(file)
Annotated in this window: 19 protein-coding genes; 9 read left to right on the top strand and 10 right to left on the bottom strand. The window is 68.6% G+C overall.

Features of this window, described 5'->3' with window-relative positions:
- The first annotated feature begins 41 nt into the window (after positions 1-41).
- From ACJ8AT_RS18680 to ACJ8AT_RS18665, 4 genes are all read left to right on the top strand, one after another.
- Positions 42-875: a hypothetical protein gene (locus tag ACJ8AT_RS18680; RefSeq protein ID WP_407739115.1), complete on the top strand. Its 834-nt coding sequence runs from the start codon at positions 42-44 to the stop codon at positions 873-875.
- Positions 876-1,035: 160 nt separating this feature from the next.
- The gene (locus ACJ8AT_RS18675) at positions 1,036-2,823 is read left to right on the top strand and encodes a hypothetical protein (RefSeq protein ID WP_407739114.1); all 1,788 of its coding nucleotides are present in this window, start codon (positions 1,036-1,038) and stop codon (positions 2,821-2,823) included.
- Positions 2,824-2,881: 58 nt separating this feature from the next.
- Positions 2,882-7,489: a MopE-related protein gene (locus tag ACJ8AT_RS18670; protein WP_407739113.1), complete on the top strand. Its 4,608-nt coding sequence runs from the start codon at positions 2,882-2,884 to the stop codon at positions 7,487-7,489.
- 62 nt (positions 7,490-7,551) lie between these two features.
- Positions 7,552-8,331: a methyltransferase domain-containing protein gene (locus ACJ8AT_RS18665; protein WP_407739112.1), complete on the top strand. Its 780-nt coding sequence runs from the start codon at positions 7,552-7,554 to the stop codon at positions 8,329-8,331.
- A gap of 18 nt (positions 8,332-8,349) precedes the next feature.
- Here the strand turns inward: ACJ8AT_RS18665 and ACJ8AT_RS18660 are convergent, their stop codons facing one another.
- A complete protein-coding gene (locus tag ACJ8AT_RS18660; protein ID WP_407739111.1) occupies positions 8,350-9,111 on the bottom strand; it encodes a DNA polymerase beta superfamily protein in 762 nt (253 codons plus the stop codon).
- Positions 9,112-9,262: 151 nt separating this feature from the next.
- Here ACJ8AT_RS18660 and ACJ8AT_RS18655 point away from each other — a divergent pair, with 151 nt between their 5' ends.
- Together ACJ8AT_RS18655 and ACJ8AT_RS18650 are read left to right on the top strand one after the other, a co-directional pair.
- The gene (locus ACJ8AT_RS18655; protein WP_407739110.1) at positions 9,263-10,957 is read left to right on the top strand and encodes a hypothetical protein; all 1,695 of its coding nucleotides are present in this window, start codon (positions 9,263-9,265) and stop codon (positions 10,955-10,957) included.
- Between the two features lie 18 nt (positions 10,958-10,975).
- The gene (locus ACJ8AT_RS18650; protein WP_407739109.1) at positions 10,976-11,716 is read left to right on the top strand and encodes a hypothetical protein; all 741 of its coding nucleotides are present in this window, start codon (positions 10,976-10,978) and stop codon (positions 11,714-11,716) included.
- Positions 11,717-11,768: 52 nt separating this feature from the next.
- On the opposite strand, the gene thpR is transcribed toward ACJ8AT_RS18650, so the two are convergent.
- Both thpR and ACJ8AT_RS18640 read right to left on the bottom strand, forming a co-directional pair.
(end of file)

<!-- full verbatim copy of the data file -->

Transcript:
Annotated in this window: 19 protein-coding genes; 9 read left to right on the top strand and 10 right to left on the bottom strand. The window is 68.6% G+C overall.

Features of this window, described 5'->3' with window-relative positions:
- The first annotated feature begins 41 nt into the window (after positions 1-41).
- From ACJ8AT_RS18680 to ACJ8AT_RS18665, 4 genes are all read left to right on the top strand, one after another.
- Positions 42-875: a hypothetical protein gene (locus tag ACJ8AT_RS18680; RefSeq protein ID WP_407739115.1), complete on the top strand. Its 834-nt coding sequence runs from the start codon at positions 42-44 to the stop codon at positions 873-875.
- Positions 876-1,035: 160 nt separating this feature from the next.
- The gene (locus ACJ8AT_RS18675) at positions 1,036-2,823 is read left to right on the top strand and encodes a hypothetical protein (RefSeq protein ID WP_407739114.1); all 1,788 of its coding nucleotides are present in this window, start codon (positions 1,036-1,038) and stop codon (positions 2,821-2,823) included.
- Positions 2,824-2,881: 58 nt separating this feature from the next.
- Positions 2,882-7,489: a MopE-related protein gene (locus tag ACJ8AT_RS18670; protein WP_407739113.1), complete on the top strand. Its 4,608-nt coding sequence runs from the start codon at positions 2,882-2,884 to the stop codon at positions 7,487-7,489.
- 62 nt (positions 7,490-7,551) lie between these two features.
- Positions 7,552-8,331: a methyltransferase domain-containing protein gene (locus ACJ8AT_RS18665; protein WP_407739112.1), complete on the top strand. Its 780-nt coding sequence runs from the start codon at positions 7,552-7,554 to the stop codon at positions 8,329-8,331.
- A gap of 18 nt (positions 8,332-8,349) precedes the next feature.
- Here the strand turns inward: ACJ8AT_RS18665 and ACJ8AT_RS18660 are convergent, their stop codons facing one another.
- A complete protein-coding gene (locus tag ACJ8AT_RS18660; protein ID WP_407739111.1) occupies positions 8,350-9,111 on the bottom strand; it encodes a DNA polymerase beta superfamily protein in 762 nt (253 codons plus the stop codon).
- Positions 9,112-9,262: 151 nt separating this feature from the next.
- Here ACJ8AT_RS18660 and ACJ8AT_RS18655 point away from each other — a divergent pair, with 151 nt between their 5' ends.
- Together ACJ8AT_RS18655 and ACJ8AT_RS18650 are read left to right on the top strand one after the other, a co-directional pair.
- The gene (locus ACJ8AT_RS18655; protein WP_407739110.1) at positions 9,263-10,957 is read left to right on the top strand and encodes a hypothetical protein; all 1,695 of its coding nucleotides are present in this window, start codon (positions 9,263-9,265) and stop codon (positions 10,955-10,957) included.
- Between the two features lie 18 nt (positions 10,958-10,975).
- The gene (locus ACJ8AT_RS18650; protein WP_407739109.1) at positions 10,976-11,716 is read left to right on the top strand and encodes a hypothetical protein; all 741 of its coding nucleotides are present in this window, start codon (positions 10,976-10,978) and stop codon (positions 11,714-11,716) included.
- Positions 11,717-11,768: 52 nt separating this feature from the next.
- On the opposite strand, the gene thpR is transcribed toward ACJ8AT_RS18650, so the two are convergent.
- Both thpR and ACJ8AT_RS18640 read right to left on the bottom strand, forming a co-directional pair.